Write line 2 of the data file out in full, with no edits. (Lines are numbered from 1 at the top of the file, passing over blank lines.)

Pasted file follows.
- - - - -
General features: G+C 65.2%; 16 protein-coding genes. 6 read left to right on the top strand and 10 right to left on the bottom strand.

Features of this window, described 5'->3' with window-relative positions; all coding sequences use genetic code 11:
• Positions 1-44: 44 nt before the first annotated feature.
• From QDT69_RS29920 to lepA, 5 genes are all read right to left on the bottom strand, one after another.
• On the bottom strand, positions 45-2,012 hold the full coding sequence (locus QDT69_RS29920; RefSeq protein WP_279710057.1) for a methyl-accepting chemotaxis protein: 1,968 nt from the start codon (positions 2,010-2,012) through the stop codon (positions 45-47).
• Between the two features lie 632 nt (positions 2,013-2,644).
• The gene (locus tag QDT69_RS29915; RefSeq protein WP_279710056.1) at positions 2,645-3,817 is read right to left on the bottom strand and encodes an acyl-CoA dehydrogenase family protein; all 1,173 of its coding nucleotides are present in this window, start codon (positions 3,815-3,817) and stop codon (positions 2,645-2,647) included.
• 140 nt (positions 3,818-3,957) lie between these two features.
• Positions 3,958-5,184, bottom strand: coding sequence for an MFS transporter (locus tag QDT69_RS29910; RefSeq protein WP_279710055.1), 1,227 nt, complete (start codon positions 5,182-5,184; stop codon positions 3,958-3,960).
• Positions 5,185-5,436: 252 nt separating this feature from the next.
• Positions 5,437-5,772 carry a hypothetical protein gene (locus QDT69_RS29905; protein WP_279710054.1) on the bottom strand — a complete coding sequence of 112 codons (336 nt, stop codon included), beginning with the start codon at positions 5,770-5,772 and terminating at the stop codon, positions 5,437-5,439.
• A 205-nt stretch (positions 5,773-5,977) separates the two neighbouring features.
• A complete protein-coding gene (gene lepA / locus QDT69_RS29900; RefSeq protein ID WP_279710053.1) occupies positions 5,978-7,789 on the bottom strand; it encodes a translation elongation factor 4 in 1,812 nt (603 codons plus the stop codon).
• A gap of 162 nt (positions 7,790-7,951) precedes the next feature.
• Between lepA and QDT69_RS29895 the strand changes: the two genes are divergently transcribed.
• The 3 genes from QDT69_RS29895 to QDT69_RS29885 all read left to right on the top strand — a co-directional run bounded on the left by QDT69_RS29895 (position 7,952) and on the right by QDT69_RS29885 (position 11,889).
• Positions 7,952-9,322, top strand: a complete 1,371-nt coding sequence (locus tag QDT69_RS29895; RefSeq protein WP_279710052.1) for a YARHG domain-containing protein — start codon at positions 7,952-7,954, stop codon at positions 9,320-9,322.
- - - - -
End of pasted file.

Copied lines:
Features of this window, described 5'->3' with window-relative positions; all coding sequences use genetic code 11: